IC You tweaked your ankle in the first 2-hours. After your injury issues from 2013, how much did this stress you?

 

RS Yes that was the most worrying moment. Ironically, I fell in the first hour and gashed my hand and then 2-hours later I did my ankle. It was a worrying time and it played on my mind. I became nervous. That is the main thing about that terrain and particularly at night; if anything goes wrong you can be in serious problems. I ran scared for a couple of hours but I settled. My ankle feels good today so that is reassuring. I need a few days with my feet up and then hopefully back to training.

 

IC I’m impressed that you want to start training again so quickly! This event was about 2 of you. How important was it having Ryno along; he has a great knowledge and experience of this region?

 

RS For sure, Ryno was instrumental in this journey. I couldn’t have done this without him. His knowledge of the mountains and the effort he has put in is extremely special. To share the Traverse with him has been incredible. Ryno has been over this route for 7-8 years. He has done the Traverse 3 or 4 times now. He has even tried it in winter with half the course covered in snow. We formed a special bond. I am really grateful. We fulfilled a dream.

 

IC Recovery is paramount but in 30-days or so you will be lining up at UTMF in Japan.

 

RS Jeez, it’s that soon…

 

(Laughter)

 

IC I was thinking exactly the same Ryan; it’s not far away. You’ve had a great start to 2014 with Transgrancanaria and now the DrakTraverse, is UTMF a good idea coming so soon?

 

RS I don’t think it’s a bad idea. I need to listen to my body, recover and then slowly come back. I am not going to get any fitter. It’s just about getting fresh and recovered. I will have some fatigue in my legs but I will be okay I think, I will hold back. I did the same after Transgrancanaria, I only had 3-weeks between that race and the Traverse. That worked well but I listened, the second recovery week I felt flat so I had more rest. I am really looking forward to Japan and the opportunity to run Mt Fuji is great. Then I will think about Western States.

 

IC Western States is the next big thing. You are going to want to improve on 2nd but you will be a marked man!

 

RS Yes for sure but WSER is a stacked race. Anyone in the top-20 can win. It’s an iconic race and a great vibe.

 

IC Great… feet up and start the recovery. Really appreciate you finding the time to speak so soon after the event. Many congratulations to you, Ryno and all the team.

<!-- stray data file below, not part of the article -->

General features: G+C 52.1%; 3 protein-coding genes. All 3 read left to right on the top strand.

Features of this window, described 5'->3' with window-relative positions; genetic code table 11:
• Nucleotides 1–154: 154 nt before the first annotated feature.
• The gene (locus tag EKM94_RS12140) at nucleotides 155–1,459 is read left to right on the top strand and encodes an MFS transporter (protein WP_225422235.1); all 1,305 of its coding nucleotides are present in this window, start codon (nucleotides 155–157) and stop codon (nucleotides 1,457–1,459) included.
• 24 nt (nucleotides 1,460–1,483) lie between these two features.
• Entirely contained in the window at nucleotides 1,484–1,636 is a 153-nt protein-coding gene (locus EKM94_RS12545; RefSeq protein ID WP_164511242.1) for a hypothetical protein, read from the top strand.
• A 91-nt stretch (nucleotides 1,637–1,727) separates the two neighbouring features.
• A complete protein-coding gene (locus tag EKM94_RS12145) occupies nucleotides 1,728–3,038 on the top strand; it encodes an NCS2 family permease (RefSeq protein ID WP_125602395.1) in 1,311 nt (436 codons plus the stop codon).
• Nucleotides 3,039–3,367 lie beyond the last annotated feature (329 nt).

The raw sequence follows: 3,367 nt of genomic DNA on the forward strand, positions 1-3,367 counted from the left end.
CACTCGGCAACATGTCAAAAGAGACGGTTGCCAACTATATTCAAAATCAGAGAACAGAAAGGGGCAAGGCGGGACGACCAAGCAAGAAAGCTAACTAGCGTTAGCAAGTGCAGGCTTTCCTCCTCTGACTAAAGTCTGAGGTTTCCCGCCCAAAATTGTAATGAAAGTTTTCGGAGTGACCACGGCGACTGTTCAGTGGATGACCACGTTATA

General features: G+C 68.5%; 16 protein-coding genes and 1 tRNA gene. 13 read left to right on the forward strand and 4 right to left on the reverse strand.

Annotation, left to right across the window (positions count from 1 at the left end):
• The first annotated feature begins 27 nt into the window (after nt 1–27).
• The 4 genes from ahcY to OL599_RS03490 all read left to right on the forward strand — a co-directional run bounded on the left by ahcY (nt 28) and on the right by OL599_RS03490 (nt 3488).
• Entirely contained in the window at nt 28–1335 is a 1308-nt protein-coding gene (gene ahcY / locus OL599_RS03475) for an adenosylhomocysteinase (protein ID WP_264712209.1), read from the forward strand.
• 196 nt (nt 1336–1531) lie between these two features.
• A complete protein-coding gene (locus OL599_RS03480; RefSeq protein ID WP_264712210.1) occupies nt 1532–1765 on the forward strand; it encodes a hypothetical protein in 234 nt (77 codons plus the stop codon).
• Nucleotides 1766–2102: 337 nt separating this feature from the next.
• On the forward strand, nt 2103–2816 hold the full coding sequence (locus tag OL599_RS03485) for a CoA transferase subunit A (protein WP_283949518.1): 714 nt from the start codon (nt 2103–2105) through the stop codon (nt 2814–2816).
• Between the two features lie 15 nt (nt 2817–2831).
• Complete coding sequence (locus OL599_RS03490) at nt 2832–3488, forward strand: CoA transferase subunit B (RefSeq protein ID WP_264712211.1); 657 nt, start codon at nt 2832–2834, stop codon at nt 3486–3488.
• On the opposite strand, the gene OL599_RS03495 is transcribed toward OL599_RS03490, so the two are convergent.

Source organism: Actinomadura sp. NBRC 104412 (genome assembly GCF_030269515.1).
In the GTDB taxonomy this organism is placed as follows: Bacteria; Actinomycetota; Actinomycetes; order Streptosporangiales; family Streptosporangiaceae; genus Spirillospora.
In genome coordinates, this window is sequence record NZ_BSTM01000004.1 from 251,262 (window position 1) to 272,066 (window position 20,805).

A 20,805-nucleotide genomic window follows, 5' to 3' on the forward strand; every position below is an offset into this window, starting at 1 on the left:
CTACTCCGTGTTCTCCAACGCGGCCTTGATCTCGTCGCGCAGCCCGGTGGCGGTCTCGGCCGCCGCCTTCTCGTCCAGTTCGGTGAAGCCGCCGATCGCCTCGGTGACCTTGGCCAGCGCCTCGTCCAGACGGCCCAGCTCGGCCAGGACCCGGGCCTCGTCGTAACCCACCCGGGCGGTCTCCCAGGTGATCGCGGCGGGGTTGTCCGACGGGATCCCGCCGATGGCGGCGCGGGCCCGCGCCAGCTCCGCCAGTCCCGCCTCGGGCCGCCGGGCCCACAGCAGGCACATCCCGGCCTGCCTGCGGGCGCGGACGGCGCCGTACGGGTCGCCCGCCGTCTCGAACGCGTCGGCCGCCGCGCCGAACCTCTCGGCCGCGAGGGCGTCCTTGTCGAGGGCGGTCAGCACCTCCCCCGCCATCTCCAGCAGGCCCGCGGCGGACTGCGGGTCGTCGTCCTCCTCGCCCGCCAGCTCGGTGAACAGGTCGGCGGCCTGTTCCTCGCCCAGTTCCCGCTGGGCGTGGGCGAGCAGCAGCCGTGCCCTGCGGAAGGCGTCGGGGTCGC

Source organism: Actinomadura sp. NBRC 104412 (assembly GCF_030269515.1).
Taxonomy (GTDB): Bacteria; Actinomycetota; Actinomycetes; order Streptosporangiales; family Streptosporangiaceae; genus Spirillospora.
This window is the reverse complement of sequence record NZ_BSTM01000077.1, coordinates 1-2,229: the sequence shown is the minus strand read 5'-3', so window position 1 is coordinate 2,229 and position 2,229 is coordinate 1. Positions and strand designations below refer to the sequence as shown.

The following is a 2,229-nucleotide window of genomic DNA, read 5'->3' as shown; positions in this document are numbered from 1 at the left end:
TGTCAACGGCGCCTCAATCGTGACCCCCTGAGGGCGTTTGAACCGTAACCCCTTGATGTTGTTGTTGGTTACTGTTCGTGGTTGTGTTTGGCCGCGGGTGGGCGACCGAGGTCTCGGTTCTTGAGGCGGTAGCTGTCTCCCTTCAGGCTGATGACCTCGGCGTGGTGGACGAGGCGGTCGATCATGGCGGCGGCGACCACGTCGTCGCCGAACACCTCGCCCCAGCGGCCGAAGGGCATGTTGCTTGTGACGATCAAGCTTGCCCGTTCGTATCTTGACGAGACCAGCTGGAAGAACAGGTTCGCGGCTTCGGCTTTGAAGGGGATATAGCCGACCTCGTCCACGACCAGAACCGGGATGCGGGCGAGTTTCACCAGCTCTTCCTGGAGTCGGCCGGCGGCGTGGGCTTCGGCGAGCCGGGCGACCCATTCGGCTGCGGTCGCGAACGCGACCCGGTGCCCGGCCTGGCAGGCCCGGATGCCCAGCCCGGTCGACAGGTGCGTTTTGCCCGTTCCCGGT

RS Anytime, thank you so much for all the support and for everything that you do for the sport.

INTERVIEW NOW AVAILABLE IN SPANISH

HERE

screenshot_537

Links:

Ryan Sandes HERE

Ryno Griesel HERE

Red Bull HERE

Salomon HERE

 

©Video content,  The African Attachment HERE

©Photography, Kelvin Trautman HERE

 

 

Race Report – The North Face Transgrancanaria 2014

Ryan Sandes at Transgrancanaria ©iancorless.com

Ryan Sandes at Transgrancanaria ©iancorless.com

“The Canary Islands Federation of Mountaineering and Climbing announces Ryan Sandes as winner of The North Face Transgrancanaria 2014. The arguments explained by the South African runner has been accepted by the arbitral team and the disqualification has been corrected.”

Excitement on the trails almost faded into insignificance on the morning of Sunday Mar 2nd as a press release was released claiming that Julien Chorier would be crowned 2014 Transgrancanaria champion and that Ryan Sandes would be disqualified for a failure to comply with mandatory kit as specified in the race rules.

A couple of hours of frantic activity followed and eventually a resolution found! The incidence arose due to a misunderstanding in regard to a space blanket, which was translated into the word, ‘cover’ by the local race official. Ryan understood cover to mean jacket and produced the item from his pack. The official noted this as a noncompliance of race rules and of course the rest is now history. Discussions will go on in regard to this situation, certainly, errors were made. A simple discussion with Ryan and officials prior to any statement would most certainly have been preferable in contrast to the media frenzy that preceded the awards ceremony.

Ryan Sandes Transgrancanaria ©iancorless.com

Ryan Sandes Transgrancanaria ©iancorless.com

Ultimately, Ryan was crowned champion and Timothy Olson summed up everyone’s sentiment post the decision, ‘I’m really pleased to hear this. Great decision. Ryan is a great athlete and true professional. He’s a great ambassador.’

The Race

Transgrancanaria 2014 ©iancorless.com

Transgrancanaria 2014 ©iancorless.com